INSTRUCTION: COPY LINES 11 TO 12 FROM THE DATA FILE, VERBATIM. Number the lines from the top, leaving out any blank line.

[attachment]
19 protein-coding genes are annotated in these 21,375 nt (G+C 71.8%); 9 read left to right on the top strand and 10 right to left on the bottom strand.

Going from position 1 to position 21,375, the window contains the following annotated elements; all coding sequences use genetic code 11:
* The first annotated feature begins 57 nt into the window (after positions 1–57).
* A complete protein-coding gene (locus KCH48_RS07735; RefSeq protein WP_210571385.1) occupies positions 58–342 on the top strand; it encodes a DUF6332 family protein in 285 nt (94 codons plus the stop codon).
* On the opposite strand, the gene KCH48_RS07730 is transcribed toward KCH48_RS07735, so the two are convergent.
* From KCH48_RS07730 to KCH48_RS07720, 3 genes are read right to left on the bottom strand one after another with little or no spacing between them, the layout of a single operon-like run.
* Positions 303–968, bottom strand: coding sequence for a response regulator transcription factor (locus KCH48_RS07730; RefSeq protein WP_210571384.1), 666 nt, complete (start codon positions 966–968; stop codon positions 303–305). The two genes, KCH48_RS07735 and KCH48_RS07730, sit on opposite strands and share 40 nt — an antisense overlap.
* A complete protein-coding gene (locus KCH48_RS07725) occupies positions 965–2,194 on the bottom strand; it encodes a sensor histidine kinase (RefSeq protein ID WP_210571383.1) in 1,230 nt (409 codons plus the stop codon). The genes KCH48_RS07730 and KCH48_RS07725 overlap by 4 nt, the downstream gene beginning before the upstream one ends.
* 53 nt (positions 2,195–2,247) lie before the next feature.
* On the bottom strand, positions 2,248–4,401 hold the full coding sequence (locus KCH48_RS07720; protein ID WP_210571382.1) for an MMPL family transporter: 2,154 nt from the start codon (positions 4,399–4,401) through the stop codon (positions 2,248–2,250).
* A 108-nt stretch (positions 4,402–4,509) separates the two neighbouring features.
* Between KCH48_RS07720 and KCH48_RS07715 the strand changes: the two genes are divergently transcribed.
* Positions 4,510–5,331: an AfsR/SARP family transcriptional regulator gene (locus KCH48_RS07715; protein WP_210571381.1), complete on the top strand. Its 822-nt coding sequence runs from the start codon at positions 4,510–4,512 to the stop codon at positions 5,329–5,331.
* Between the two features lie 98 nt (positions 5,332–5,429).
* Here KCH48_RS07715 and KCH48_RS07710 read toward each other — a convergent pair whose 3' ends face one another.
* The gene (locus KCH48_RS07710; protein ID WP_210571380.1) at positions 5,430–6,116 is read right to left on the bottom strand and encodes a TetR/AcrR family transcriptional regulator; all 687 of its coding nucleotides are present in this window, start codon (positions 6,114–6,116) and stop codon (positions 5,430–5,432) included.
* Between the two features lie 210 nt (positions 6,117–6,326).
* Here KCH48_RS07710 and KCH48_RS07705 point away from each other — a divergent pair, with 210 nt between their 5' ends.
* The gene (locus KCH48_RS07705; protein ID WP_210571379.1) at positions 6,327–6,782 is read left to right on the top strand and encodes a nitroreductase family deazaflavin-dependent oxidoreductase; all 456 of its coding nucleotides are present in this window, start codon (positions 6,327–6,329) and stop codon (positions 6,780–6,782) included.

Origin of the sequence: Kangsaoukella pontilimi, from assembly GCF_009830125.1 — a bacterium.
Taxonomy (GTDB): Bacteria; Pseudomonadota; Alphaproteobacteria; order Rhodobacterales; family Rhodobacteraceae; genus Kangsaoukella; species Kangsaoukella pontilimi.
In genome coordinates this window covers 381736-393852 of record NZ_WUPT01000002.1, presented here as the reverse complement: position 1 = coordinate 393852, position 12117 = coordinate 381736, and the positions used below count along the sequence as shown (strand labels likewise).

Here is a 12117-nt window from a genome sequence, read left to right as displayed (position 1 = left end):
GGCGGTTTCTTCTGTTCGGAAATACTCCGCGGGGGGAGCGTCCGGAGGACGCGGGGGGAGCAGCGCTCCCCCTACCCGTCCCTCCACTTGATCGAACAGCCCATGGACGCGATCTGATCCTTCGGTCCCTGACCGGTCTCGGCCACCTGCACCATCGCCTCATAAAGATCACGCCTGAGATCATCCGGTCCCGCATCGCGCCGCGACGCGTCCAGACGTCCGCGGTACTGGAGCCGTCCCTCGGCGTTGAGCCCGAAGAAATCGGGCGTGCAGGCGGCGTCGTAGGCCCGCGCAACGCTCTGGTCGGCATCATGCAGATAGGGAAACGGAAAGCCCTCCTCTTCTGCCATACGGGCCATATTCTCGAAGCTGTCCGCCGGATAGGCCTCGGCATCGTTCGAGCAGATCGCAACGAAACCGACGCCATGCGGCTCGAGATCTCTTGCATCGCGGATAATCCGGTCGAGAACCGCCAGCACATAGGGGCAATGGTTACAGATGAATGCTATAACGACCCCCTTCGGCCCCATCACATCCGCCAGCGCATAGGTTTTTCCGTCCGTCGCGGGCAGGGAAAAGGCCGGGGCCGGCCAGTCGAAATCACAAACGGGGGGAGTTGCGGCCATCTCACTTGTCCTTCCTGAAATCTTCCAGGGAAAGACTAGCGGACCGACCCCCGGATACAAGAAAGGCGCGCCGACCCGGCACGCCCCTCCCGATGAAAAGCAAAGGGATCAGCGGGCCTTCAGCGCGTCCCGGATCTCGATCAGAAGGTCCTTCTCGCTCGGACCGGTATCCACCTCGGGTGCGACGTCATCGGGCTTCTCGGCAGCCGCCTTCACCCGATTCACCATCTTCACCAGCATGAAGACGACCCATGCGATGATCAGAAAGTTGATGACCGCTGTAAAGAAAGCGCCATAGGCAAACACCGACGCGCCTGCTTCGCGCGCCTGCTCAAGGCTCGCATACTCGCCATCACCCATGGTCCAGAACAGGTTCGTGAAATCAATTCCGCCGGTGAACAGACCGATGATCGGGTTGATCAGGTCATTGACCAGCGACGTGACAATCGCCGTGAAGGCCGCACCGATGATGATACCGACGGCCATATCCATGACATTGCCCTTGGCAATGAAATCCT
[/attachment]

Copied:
* A 108-nt stretch (positions 4,402–4,509) separates the two neighbouring features.
* Between KCH48_RS07720 and KCH48_RS07715 the strand changes: the two genes are divergently transcribed.